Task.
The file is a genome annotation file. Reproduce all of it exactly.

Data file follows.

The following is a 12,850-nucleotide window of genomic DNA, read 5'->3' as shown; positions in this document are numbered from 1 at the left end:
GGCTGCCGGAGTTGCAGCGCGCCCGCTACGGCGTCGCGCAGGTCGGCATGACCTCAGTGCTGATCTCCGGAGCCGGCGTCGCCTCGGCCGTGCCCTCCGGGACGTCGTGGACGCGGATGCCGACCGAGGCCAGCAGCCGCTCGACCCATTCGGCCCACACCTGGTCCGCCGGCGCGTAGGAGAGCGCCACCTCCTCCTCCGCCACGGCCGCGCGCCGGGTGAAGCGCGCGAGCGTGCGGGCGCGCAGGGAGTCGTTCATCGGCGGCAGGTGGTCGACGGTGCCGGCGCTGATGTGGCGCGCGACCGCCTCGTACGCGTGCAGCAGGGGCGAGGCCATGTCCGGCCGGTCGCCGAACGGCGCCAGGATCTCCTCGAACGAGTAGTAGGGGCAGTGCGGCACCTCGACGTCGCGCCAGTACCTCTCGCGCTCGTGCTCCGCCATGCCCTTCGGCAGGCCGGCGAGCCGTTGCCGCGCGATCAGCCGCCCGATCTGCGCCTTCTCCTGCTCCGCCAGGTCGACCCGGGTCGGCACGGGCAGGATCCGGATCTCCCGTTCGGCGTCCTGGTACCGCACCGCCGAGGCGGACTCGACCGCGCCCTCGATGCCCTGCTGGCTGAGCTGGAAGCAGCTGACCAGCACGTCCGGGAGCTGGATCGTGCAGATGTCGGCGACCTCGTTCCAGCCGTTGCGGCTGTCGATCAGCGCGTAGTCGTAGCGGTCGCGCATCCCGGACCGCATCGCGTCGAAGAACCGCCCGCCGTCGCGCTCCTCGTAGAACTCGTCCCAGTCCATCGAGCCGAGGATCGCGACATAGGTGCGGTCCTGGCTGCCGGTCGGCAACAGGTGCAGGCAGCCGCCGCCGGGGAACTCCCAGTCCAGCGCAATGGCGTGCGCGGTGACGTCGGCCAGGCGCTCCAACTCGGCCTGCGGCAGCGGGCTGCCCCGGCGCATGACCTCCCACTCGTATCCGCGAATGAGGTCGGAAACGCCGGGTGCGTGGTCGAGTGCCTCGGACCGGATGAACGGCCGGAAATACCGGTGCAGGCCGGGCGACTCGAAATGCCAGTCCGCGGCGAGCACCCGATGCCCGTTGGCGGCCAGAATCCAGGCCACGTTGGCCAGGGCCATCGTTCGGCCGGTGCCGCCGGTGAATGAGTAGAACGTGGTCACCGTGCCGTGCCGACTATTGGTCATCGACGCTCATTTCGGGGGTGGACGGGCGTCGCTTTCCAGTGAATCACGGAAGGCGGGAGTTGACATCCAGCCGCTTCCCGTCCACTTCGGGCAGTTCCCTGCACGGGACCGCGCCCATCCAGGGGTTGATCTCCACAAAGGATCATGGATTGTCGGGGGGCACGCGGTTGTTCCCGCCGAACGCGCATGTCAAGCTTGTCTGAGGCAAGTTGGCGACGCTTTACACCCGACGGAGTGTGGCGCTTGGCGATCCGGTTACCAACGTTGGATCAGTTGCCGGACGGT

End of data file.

The following is a 12,850-nucleotide window of genomic DNA, read 5'->3' as shown; positions in this document are numbered from 1 at the left end:
GGCTGCCGGAGTTGCAGCGCGCCCGCTACGGCGTCGCGCAGGTCGGCATGACCTCAGTGCTGATCTCCGGAGCCGGCGTCGCCTCGGCCGTGCCCTCCGGGACGTCGTGGACGCGGATGCCGACCGAGGCCAGCAGCCGCTCGACCCATTCGGCCCACACCTGGTCCGCCGGCGCGTAGGAGAGCGCCACCTCCTCCTCCGCCACGGCCGCGCGCCGGGTGAAGCGCGCGAGCGTGCGGGCGCGCAGGGAGTCGTTCATCGGCGGCAGGTGGTCGACGGTGCCGGCGCTGATGTGGCGCGCGACCGCCTCGTACGCGTGCAGCAGGGGCGAGGCCATGTCCGGCCGGTCGCCGAACGGCGCCAGGATCTCCTCGAACGAGTAGTAGGGGCAGTGCGGCACCTCGACGTCGCGCCAGTACCTCTCGCGCTCGTGCTCCGCCATGCCCTTCGGCAGGCCGGCGAGCCGTTGCCGCGCGATCAGCCGCCCGATCTGCGCCTTCTCCTGCTCCGCCAGGTCGACCCGGGTCGGCACGGGCAGGATCCGGATCTCCCGTTCGGCGTCCTGGTACCGCACCGCCGAGGCGGACTCGACCGCGCCCTCGATGCCCTGCTGGCTGAGCTGGAAGCAGCTGACCAGCACGTCCGGGAGCTGGATCGTGCAGATGTCGGCGACCTCGTTCCAGCCGTTGCGGCTGTCGATCAGCGCGTAGTCGTAGCGGTCGCGCATCCCGGACCGCATCGCGTCGAAGAACCGCCCGCCGTCGCGCTCCTCGTAGAACTCGTCCCAGTCCATCGAGCCGAGGATCGCGACATAGGTGCGGTCCTGGCTGCCGGTCGGCAACAGGTGCAGGCAGCCGCCGCCGGGGAACTCCCAGTCCAGCGCAATGGCGTGCGCGGTGACGTCGGCCAGGCGCTCCAACTCGGCCTGCGGCAGCGGGCTGCCCCGGCGCATGACCTCCCACTCGTATCCGCGAATGAGGTCGGAAACGCCGGGTGCGTGGTCGAGTGCCTCGGACCGGATGAACGGCCGGAAATACCGGTGCAGGCCGGGCGACTCGAAATGCCAGTCCGCGGCGAGCACCCGATGCCCGTTGGCGGCCAGAATCCAGGCCACGTTGGCCAGGGCCATCGTTCGGCCGGTGCCGCCGGTGAATGAGTAGAACGTGGTCACCGTGCCGTGCCGACTATTGGTCATCGACGCTCATTTCGGGGGTGGACGGGCGTCGCTTTCCAGTGAATCACGGAAGGCGGGAGTTGACATCCAGCCGCTTCCCGTCCACTTCGGGCAGTTCCCTGCACGGGACCGCGCCCATCCAGGGGTTGATCTCCACAAAGGATCATGGATTGTCGGGGGGCACGCGGTTGTTCCCGCCGAACGCGCATGTCAAGCTTGTCTGAGGCAAGTTGGCGACGCTTTACACCCGACGGAGTGTGGCGCTTGGCGATCCGGTTACCAACGTTGGATCAGTTGCCGGACGGT